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This drawing shows the ruins of Dunbar Castle, a subject that Turner made numerous sketches of from various angles in preparation for his illustration to Scott’s Provincial Antiquities: Dunbar, watercolour, circa 1823 (private collection).1 This drawing shows the ruins from the east, as in Turner’s illustration. The castle extends into the sea and it is difficult to tell which parts are rock and which are masonry, as both are of the same red colour and have been similarly demolished or decayed. This ambiguity offered Turner countless possibilities of how to depict the ruins, and gave him the opportunity to compare the work of man and of nature. In this drawing he makes the distinction between natural and man-made quite clear, using a relatively light, straight line accompanied by shading to show the castle, and a freer jagged line to show the outline of the rocks.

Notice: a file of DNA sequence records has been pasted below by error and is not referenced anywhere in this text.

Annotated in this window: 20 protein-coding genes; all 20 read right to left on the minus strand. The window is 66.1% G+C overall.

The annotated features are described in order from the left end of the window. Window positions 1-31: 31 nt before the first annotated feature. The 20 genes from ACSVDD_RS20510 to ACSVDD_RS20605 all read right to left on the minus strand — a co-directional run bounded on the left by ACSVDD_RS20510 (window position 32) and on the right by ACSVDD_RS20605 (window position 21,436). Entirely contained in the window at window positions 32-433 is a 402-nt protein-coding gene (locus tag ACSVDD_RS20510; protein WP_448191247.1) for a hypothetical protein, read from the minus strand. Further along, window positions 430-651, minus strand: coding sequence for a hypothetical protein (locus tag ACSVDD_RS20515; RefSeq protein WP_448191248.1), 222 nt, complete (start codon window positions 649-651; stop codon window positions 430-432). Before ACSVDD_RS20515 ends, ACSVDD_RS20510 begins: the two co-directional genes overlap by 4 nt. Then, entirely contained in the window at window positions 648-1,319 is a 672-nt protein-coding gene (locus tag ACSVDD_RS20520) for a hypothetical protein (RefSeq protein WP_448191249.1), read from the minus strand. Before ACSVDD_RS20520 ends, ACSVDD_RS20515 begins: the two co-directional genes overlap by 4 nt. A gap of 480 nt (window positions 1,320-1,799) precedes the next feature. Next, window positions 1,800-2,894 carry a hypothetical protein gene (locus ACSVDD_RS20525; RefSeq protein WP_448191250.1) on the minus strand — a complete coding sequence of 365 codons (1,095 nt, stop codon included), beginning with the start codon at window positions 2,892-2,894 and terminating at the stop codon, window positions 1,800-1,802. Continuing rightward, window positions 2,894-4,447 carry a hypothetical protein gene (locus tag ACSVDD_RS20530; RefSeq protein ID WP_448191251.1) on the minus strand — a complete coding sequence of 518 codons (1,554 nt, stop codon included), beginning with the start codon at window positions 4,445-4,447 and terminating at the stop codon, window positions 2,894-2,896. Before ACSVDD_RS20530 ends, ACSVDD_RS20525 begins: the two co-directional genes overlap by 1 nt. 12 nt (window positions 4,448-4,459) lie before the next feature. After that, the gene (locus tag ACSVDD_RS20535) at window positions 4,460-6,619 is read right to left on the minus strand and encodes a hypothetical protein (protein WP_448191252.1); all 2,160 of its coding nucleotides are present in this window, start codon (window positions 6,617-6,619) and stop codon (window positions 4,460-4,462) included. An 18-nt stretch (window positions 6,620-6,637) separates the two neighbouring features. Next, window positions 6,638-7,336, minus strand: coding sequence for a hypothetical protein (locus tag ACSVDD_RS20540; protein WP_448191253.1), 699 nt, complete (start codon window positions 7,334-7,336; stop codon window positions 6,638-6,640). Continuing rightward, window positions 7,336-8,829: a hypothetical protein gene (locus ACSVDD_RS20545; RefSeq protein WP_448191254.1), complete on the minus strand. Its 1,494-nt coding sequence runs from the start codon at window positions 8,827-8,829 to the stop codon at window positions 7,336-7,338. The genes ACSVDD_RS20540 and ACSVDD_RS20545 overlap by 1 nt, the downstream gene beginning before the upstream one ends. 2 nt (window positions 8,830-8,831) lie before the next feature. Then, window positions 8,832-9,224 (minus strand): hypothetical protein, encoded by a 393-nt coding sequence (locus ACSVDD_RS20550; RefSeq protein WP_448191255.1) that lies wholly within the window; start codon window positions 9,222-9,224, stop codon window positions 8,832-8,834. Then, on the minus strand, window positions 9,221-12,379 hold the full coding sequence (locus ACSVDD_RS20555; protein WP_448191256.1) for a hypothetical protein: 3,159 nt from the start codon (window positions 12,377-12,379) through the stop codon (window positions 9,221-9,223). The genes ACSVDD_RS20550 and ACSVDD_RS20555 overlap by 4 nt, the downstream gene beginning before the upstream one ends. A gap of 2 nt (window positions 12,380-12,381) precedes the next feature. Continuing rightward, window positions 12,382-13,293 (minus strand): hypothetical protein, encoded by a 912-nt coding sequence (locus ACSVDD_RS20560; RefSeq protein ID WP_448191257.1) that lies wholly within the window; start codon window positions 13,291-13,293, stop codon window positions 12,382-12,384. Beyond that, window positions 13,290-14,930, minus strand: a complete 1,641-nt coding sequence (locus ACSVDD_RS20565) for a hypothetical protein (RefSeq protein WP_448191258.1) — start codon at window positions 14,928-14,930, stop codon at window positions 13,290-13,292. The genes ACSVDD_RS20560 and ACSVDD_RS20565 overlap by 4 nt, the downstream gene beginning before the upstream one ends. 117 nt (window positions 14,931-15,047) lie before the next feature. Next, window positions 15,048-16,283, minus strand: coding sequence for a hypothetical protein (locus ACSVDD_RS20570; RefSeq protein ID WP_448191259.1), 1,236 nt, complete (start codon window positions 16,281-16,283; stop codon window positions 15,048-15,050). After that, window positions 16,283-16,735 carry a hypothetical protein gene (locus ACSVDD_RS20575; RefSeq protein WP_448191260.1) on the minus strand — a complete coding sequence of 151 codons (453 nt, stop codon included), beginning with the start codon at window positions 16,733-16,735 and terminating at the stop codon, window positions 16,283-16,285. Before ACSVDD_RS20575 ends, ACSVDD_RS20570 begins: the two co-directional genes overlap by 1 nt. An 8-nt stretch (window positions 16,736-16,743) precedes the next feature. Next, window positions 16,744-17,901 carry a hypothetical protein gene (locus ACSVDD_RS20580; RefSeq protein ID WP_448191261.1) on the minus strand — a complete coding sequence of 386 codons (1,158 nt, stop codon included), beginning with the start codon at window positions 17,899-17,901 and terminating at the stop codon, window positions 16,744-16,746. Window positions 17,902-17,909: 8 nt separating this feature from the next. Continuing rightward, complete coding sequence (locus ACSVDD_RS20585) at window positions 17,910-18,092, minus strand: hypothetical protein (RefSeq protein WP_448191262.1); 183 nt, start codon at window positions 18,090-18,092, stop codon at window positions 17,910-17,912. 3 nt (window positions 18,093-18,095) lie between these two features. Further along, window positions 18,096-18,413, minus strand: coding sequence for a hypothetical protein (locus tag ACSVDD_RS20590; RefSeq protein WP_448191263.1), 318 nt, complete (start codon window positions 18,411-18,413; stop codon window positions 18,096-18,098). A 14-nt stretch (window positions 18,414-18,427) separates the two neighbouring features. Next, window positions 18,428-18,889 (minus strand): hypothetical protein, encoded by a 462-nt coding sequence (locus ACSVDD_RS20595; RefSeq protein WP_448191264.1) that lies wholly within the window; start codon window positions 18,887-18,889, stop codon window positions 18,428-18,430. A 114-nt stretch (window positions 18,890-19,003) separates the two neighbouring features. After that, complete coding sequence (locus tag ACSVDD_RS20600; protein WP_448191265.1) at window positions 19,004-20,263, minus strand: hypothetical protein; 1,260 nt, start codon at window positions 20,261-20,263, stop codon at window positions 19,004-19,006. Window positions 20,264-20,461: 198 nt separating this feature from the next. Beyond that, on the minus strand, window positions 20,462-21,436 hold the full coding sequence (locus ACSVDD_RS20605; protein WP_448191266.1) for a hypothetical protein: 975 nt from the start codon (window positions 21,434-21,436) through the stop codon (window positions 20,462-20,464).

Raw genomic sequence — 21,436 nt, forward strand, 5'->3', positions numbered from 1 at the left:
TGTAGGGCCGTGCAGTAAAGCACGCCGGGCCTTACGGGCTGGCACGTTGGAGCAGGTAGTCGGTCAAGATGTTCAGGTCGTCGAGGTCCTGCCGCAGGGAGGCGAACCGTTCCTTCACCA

Although the large number of sketches Turner felt compelled to make of this subject may suggest that he was struggling to find a suitable composition, it is significant to note that he remains very focused on the castle and rocks, in most cases ignoring the nearby town. A notable exception is the drawing on the next page (folio 24; D13365; CLXV 24) in which we see Dunbar Castle as well as the town, harbour and hills in the distance.
Andrew Wilton, J.M.W. Turner: His Life and Work, Fribourg 1979, p.426 no.1066.